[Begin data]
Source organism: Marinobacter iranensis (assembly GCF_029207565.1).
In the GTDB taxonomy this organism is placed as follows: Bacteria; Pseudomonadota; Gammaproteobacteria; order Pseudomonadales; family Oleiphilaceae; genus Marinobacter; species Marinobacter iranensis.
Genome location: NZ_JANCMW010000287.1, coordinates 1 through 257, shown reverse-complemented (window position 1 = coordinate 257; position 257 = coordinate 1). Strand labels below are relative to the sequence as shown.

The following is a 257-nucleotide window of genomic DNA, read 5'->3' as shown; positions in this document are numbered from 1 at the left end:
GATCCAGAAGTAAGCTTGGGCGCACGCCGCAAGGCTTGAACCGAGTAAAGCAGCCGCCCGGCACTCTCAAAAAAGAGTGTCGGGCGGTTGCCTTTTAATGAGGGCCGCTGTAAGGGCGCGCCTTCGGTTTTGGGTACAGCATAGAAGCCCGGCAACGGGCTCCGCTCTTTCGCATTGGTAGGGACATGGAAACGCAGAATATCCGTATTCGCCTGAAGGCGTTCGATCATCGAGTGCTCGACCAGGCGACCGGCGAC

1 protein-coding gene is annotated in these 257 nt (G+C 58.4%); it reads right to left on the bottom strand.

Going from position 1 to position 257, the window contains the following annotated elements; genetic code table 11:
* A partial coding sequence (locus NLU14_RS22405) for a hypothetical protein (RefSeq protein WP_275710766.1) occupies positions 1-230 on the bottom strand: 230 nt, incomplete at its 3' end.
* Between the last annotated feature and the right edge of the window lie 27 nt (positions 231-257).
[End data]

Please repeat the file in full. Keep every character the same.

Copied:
Source organism: Marinobacter iranensis (assembly GCF_029207565.1).
In the GTDB taxonomy this organism is placed as follows: Bacteria; Pseudomonadota; Gammaproteobacteria; order Pseudomonadales; family Oleiphilaceae; genus Marinobacter; species Marinobacter iranensis.
Genome location: NZ_JANCMW010000287.1, coordinates 1 through 257, shown reverse-complemented (window position 1 = coordinate 257; position 257 = coordinate 1). Strand labels below are relative to the sequence as shown.

The following is a 257-nucleotide window of genomic DNA, read 5'->3' as shown; positions in this document are numbered from 1 at the left end:
GATCCAGAAGTAAGCTTGGGCGCACGCCGCAAGGCTTGAACCGAGTAAAGCAGCCGCCCGGCACTCTCAAAAAAGAGTGTCGGGCGGTTGCCTTTTAATGAGGGCCGCTGTAAGGGCGCGCCTTCGGTTTTGGGTACAGCATAGAAGCCCGGCAACGGGCTCCGCTCTTTCGCATTGGTAGGGACATGGAAACGCAGAATATCCGTATTCGCCTGAAGGCGTTCGATCATCGAGTGCTCGACCAGGCGACCGGCGAC

1 protein-coding gene is annotated in these 257 nt (G+C 58.4%); it reads right to left on the bottom strand.

Going from position 1 to position 257, the window contains the following annotated elements; genetic code table 11:
* A partial coding sequence (locus NLU14_RS22405) for a hypothetical protein (RefSeq protein WP_275710766.1) occupies positions 1-230 on the bottom strand: 230 nt, incomplete at its 3' end.
* Between the last annotated feature and the right edge of the window lie 27 nt (positions 231-257).